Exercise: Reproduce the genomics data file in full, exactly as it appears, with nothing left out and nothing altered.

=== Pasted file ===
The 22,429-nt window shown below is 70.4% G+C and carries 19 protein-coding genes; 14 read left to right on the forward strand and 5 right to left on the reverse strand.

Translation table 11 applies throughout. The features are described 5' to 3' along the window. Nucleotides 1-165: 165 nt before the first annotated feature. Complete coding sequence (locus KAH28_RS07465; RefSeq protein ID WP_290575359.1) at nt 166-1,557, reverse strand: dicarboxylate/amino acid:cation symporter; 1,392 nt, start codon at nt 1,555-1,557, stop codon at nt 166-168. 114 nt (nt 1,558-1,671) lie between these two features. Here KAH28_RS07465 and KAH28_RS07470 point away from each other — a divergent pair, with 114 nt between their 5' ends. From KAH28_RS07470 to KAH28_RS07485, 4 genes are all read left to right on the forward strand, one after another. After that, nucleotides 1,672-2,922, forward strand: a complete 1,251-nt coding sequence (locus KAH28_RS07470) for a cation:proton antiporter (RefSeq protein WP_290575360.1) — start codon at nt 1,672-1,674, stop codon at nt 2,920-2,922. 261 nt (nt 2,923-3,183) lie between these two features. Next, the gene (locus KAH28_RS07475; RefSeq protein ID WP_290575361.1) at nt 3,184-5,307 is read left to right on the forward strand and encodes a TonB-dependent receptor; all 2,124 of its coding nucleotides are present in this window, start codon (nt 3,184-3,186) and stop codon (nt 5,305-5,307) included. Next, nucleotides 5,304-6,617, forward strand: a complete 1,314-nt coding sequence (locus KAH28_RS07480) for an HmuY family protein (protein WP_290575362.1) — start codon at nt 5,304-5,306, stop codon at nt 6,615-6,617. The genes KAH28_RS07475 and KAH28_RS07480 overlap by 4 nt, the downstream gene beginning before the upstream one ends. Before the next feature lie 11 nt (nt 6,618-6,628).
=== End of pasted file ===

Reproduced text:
The 22,429-nt window shown below is 70.4% G+C and carries 19 protein-coding genes; 14 read left to right on the forward strand and 5 right to left on the reverse strand.

Translation table 11 applies throughout. The features are described 5' to 3' along the window. Nucleotides 1-165: 165 nt before the first annotated feature. Complete coding sequence (locus KAH28_RS07465; RefSeq protein ID WP_290575359.1) at nt 166-1,557, reverse strand: dicarboxylate/amino acid:cation symporter; 1,392 nt, start codon at nt 1,555-1,557, stop codon at nt 166-168. 114 nt (nt 1,558-1,671) lie between these two features. Here KAH28_RS07465 and KAH28_RS07470 point away from each other — a divergent pair, with 114 nt between their 5' ends. From KAH28_RS07470 to KAH28_RS07485, 4 genes are all read left to right on the forward strand, one after another. After that, nucleotides 1,672-2,922, forward strand: a complete 1,251-nt coding sequence (locus KAH28_RS07470) for a cation:proton antiporter (RefSeq protein WP_290575360.1) — start codon at nt 1,672-1,674, stop codon at nt 2,920-2,922. 261 nt (nt 2,923-3,183) lie between these two features. Next, the gene (locus KAH28_RS07475; RefSeq protein ID WP_290575361.1) at nt 3,184-5,307 is read left to right on the forward strand and encodes a TonB-dependent receptor; all 2,124 of its coding nucleotides are present in this window, start codon (nt 3,184-3,186) and stop codon (nt 5,305-5,307) included. Next, nucleotides 5,304-6,617, forward strand: a complete 1,314-nt coding sequence (locus KAH28_RS07480) for an HmuY family protein (protein WP_290575362.1) — start codon at nt 5,304-5,306, stop codon at nt 6,615-6,617. The genes KAH28_RS07475 and KAH28_RS07480 overlap by 4 nt, the downstream gene beginning before the upstream one ends. Before the next feature lie 11 nt (nt 6,618-6,628).